I acknowledged my sin to You,
And my iniquity I did not hide;
I said, “I will confess my transgressions to the Lord”;
And You forgave the guilt of my sin. Selah. (Psalm 32:2-5)
For I confess my iniquity;
I am full of anxiety because of my sin. (Psalm 38:18)
He who conceals his transgressions will not prosper,
But he who confesses and forsakes them will find compassion. (Proverbs 28:13)
I prayed to the Lord my God and confessed and said, “Alas, O Lord, the great and awesome God, who keeps His covenant and lovingkindness for those who love Him and keep His commandments, we have sinned, committed iniquity, acted wickedly and rebelled, even turning aside from Your commandments and ordinances. Moreover, we have not listened to Your servants the prophets, who spoke in Your name to our kings, our princes, our fathers and all the people of the land. (Daniel 9:4-6)
Then Jerusalem was going out to him, and all Judea and all the district around the Jordan; and they were being baptized by him in the Jordan River, as they confessed their sins. (Matthew 3:5-6)
Many also of those who had believed kept coming, confessing and disclosing their practices. (Acts 19:18)
Therefore, confess your sins to one another, and pray for one another so that you may be healed. The effective prayer of a righteous man can accomplish much. (James 5:16)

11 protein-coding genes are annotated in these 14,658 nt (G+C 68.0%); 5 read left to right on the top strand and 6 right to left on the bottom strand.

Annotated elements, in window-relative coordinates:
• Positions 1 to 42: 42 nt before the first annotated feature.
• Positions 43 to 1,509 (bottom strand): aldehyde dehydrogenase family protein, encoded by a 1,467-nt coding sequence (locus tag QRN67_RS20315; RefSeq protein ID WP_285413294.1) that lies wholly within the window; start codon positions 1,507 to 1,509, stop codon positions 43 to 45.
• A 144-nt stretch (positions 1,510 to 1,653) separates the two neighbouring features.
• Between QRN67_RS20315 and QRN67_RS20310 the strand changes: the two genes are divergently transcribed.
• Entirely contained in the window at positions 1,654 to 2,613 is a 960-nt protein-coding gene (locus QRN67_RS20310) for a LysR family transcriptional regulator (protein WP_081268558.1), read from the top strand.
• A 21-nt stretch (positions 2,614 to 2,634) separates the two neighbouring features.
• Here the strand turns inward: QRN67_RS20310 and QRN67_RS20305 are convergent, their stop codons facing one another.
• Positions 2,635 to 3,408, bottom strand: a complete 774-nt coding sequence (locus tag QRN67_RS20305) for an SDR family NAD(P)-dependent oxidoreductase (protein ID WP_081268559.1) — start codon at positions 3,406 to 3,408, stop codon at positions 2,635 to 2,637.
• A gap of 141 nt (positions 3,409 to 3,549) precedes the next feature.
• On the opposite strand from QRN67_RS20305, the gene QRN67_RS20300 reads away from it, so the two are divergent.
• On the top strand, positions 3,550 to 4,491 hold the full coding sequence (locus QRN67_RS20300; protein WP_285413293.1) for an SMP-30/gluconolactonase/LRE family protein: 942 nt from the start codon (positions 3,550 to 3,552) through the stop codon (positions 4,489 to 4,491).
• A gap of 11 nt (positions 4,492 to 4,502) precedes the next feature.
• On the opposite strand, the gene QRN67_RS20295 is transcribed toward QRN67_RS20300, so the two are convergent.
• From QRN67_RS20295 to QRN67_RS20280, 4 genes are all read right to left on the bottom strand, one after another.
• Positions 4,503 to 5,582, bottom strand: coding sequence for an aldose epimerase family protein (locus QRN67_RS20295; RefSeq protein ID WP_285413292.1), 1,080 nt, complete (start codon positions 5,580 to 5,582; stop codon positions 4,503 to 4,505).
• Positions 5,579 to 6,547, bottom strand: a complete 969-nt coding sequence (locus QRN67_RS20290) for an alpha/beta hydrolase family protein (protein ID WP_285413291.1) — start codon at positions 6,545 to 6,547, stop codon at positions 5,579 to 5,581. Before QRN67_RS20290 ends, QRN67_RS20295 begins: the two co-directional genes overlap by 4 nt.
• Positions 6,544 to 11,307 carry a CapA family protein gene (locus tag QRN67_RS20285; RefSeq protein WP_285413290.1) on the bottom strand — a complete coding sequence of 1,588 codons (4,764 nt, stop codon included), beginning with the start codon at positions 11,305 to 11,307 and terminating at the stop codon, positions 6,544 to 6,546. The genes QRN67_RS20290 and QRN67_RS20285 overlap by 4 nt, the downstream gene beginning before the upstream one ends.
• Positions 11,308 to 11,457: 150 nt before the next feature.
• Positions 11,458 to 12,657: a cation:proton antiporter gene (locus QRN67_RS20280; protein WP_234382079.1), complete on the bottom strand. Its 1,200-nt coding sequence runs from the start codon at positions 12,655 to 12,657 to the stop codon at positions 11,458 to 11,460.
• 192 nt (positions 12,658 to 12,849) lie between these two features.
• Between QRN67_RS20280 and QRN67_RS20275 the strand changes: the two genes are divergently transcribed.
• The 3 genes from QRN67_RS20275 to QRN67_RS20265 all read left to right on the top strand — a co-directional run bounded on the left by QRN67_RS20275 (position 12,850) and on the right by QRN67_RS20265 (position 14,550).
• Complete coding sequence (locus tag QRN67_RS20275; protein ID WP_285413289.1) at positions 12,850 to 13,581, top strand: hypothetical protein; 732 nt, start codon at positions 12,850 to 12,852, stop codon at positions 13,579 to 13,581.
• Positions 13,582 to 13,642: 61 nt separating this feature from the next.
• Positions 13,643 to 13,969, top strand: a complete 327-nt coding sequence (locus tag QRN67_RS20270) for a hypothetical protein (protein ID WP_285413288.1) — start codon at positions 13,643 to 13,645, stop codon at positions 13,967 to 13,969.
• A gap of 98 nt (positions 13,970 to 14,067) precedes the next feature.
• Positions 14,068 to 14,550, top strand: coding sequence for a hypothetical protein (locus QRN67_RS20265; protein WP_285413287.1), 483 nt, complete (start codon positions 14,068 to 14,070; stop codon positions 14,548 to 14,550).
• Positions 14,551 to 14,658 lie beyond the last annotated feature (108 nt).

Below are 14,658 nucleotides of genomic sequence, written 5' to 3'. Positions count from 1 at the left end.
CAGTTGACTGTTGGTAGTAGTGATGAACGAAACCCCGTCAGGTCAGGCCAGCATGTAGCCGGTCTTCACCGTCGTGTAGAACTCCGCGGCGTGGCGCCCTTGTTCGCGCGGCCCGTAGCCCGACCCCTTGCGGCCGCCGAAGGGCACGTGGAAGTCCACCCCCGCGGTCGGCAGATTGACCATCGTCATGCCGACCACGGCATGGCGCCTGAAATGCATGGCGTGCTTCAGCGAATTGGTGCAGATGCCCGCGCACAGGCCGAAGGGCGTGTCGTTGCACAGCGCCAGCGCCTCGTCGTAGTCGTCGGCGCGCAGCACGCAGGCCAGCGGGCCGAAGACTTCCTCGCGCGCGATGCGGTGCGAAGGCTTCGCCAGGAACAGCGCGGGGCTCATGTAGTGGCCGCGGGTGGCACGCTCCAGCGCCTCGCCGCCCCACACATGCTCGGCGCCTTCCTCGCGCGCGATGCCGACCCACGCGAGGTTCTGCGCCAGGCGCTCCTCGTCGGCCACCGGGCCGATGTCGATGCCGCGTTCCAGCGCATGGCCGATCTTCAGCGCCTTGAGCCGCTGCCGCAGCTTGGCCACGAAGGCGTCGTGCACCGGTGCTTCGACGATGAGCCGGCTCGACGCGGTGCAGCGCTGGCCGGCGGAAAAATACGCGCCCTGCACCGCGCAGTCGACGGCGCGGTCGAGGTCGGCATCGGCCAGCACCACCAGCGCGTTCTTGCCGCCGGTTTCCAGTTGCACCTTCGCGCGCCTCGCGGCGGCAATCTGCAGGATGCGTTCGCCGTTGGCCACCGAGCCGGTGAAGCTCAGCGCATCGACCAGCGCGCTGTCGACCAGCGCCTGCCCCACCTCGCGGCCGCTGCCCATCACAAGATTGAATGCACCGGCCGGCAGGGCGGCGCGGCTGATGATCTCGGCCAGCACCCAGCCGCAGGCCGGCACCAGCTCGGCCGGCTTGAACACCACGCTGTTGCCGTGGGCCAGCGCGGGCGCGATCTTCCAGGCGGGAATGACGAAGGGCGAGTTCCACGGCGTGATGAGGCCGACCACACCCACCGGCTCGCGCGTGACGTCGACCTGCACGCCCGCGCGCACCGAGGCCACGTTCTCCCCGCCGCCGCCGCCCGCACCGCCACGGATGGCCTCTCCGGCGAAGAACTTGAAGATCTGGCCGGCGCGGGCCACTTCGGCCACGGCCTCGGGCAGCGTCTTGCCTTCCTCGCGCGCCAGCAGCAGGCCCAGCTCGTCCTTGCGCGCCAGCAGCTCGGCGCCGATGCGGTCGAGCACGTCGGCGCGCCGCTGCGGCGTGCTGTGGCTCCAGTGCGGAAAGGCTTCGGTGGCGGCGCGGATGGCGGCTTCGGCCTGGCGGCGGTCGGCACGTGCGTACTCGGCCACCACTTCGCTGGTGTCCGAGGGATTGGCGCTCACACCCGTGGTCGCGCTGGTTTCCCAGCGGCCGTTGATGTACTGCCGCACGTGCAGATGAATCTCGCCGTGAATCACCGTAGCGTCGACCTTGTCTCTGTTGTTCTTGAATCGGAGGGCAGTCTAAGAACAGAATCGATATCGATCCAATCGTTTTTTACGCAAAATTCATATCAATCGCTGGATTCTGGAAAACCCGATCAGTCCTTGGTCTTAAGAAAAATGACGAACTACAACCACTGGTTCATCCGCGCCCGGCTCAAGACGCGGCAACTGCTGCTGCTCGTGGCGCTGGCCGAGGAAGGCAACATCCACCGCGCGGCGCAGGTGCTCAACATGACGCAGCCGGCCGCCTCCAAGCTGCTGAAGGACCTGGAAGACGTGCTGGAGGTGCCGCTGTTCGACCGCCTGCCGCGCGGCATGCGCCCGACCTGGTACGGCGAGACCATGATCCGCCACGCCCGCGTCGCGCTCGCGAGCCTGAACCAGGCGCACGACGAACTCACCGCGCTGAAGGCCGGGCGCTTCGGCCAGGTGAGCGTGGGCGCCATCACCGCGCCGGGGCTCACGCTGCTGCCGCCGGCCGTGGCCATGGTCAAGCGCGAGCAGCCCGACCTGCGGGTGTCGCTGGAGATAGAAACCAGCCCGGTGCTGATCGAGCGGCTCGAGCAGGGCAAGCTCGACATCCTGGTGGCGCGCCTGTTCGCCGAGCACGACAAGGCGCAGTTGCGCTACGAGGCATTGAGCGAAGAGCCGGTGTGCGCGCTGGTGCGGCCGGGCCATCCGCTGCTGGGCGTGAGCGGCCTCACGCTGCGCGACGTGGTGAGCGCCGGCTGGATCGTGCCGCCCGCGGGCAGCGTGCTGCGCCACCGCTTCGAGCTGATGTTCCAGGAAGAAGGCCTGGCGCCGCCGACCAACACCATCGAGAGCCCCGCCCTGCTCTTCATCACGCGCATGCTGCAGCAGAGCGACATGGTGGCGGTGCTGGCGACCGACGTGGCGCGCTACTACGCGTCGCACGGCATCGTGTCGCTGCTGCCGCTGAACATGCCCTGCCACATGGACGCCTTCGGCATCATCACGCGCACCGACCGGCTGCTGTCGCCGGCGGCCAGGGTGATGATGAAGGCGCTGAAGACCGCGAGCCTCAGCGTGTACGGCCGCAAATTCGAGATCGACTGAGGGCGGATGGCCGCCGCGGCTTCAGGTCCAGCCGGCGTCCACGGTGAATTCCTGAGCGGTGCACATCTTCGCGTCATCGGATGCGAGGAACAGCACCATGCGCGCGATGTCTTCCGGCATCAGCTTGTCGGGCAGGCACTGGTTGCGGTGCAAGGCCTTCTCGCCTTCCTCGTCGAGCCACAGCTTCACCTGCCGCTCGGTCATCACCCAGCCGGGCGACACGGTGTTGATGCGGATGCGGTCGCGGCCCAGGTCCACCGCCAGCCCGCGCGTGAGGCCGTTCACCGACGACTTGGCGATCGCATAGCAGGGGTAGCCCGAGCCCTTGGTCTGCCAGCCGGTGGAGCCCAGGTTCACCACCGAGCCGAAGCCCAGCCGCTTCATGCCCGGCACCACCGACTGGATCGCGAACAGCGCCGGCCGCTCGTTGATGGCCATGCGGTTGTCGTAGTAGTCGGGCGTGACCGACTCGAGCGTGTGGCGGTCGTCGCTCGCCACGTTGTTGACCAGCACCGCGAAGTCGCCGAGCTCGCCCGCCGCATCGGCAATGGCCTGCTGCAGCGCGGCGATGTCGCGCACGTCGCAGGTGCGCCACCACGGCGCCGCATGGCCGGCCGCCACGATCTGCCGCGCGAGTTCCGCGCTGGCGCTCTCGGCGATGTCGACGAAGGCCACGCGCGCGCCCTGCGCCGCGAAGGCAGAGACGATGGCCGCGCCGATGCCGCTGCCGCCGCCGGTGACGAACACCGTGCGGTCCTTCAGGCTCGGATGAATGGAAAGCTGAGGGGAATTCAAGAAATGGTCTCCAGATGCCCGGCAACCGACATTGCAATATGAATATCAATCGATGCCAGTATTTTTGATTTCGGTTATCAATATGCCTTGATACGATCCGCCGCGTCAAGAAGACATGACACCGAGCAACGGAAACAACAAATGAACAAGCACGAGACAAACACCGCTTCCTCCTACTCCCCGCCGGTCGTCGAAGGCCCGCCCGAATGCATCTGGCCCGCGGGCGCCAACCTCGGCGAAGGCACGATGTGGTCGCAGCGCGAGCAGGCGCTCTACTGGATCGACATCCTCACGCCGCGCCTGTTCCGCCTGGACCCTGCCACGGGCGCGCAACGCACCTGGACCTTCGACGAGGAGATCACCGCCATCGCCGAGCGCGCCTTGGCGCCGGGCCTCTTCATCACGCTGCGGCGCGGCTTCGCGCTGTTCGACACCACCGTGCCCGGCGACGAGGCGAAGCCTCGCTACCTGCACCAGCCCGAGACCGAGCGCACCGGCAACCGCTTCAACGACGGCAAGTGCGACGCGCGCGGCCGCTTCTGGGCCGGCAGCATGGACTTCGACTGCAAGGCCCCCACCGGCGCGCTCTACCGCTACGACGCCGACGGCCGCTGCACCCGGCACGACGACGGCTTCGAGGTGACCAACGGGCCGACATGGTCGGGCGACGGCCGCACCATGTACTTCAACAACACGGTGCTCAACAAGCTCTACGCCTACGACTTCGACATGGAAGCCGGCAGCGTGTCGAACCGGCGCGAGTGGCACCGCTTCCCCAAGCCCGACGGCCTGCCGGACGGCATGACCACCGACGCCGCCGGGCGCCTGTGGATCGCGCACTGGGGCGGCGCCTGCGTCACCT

If we confess our sins, He is faithful and righteous to forgive us our sins and to cleanse us from all unrighteousness. (1 John 1:9)
Confession of belief:
“Hear, O Israel! The Lord is our God, the Lord is one!” (Deuteronomy 6:40)
When all the people saw it, they fell on their faces; and they said, “The Lord, He is God; the Lord, He is God.” (1 Kings 18:39)
Simon Peter answered, “You are the Christ, the Son of the living God.” (Matthew 16:16)
Nathanael answered Him, “Rabbi, You are the Son of God; You are the King of Israel.” (John 1:49)
Simon Peter answered Him, “Lord, to whom shall we go? You have words of eternal life. We have believed and have come to know that You are the Holy One of God.” (John 6:68-69)
Thomas answered and said to Him, “My Lord and my God!” (John 20:28)
[And Philip said, “If you believe with all your heart, you may.” And he answered and said, “I believe that Jesus Christ is the Son of God.”] (Acts 8:37)